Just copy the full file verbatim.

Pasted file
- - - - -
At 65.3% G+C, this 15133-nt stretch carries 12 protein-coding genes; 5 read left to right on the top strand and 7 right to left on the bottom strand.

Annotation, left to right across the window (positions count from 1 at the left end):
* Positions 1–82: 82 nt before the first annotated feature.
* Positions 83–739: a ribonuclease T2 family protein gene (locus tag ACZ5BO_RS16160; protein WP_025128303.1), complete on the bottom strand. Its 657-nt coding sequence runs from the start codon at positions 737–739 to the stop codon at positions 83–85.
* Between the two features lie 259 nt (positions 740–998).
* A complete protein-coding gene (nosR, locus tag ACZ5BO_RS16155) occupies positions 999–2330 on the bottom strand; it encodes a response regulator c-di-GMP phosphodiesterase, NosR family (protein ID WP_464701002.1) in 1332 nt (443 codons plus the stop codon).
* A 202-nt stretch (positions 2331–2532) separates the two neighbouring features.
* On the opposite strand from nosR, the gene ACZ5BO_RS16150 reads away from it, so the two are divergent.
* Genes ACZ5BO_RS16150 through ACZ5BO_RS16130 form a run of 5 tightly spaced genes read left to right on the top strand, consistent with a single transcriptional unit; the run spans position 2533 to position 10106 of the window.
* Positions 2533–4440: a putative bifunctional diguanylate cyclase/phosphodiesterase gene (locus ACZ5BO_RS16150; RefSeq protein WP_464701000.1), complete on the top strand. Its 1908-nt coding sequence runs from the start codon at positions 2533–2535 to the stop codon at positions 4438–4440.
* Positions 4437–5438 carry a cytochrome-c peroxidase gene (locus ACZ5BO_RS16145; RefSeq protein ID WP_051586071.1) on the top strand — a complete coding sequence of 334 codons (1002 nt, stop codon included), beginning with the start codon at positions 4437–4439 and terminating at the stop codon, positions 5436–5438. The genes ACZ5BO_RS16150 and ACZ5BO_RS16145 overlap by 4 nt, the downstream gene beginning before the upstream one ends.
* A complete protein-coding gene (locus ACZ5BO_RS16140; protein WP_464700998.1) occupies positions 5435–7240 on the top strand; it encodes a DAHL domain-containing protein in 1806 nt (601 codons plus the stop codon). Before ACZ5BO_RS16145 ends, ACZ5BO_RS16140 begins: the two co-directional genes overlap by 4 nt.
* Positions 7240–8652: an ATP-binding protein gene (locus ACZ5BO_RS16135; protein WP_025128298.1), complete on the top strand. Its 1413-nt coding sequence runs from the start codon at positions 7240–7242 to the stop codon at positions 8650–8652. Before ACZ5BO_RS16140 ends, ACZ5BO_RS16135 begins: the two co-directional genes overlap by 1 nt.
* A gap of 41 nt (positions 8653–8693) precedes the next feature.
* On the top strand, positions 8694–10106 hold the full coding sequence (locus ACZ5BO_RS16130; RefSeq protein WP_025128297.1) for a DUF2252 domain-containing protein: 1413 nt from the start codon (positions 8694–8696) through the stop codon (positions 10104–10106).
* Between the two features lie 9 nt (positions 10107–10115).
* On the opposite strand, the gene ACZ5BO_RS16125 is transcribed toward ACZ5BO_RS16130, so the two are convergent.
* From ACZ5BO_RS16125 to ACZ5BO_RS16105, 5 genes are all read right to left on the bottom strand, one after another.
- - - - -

At 65.3% G+C, this 15133-nt stretch carries 12 protein-coding genes; 5 read left to right on the top strand and 7 right to left on the bottom strand.

Annotation, left to right across the window (positions count from 1 at the left end):
* Positions 1–82: 82 nt before the first annotated feature.
* Positions 83–739: a ribonuclease T2 family protein gene (locus tag ACZ5BO_RS16160; protein WP_025128303.1), complete on the bottom strand. Its 657-nt coding sequence runs from the start codon at positions 737–739 to the stop codon at positions 83–85.
* Between the two features lie 259 nt (positions 740–998).
* A complete protein-coding gene (nosR, locus tag ACZ5BO_RS16155) occupies positions 999–2330 on the bottom strand; it encodes a response regulator c-di-GMP phosphodiesterase, NosR family (protein ID WP_464701002.1) in 1332 nt (443 codons plus the stop codon).
* A 202-nt stretch (positions 2331–2532) separates the two neighbouring features.
* On the opposite strand from nosR, the gene ACZ5BO_RS16150 reads away from it, so the two are divergent.
* Genes ACZ5BO_RS16150 through ACZ5BO_RS16130 form a run of 5 tightly spaced genes read left to right on the top strand, consistent with a single transcriptional unit; the run spans position 2533 to position 10106 of the window.
* Positions 2533–4440: a putative bifunctional diguanylate cyclase/phosphodiesterase gene (locus ACZ5BO_RS16150; RefSeq protein WP_464701000.1), complete on the top strand. Its 1908-nt coding sequence runs from the start codon at positions 2533–2535 to the stop codon at positions 4438–4440.
* Positions 4437–5438 carry a cytochrome-c peroxidase gene (locus ACZ5BO_RS16145; RefSeq protein ID WP_051586071.1) on the top strand — a complete coding sequence of 334 codons (1002 nt, stop codon included), beginning with the start codon at positions 4437–4439 and terminating at the stop codon, positions 5436–5438. The genes ACZ5BO_RS16150 and ACZ5BO_RS16145 overlap by 4 nt, the downstream gene beginning before the upstream one ends.
* A complete protein-coding gene (locus ACZ5BO_RS16140; protein WP_464700998.1) occupies positions 5435–7240 on the top strand; it encodes a DAHL domain-containing protein in 1806 nt (601 codons plus the stop codon). Before ACZ5BO_RS16145 ends, ACZ5BO_RS16140 begins: the two co-directional genes overlap by 4 nt.
* Positions 7240–8652: an ATP-binding protein gene (locus ACZ5BO_RS16135; protein WP_025128298.1), complete on the top strand. Its 1413-nt coding sequence runs from the start codon at positions 7240–7242 to the stop codon at positions 8650–8652. Before ACZ5BO_RS16140 ends, ACZ5BO_RS16135 begins: the two co-directional genes overlap by 1 nt.
* A gap of 41 nt (positions 8653–8693) precedes the next feature.
* On the top strand, positions 8694–10106 hold the full coding sequence (locus ACZ5BO_RS16130; RefSeq protein WP_025128297.1) for a DUF2252 domain-containing protein: 1413 nt from the start codon (positions 8694–8696) through the stop codon (positions 10104–10106).
* Between the two features lie 9 nt (positions 10107–10115).
* On the opposite strand, the gene ACZ5BO_RS16125 is transcribed toward ACZ5BO_RS16130, so the two are convergent.
* From ACZ5BO_RS16125 to ACZ5BO_RS16105, 5 genes are all read right to left on the bottom strand, one after another.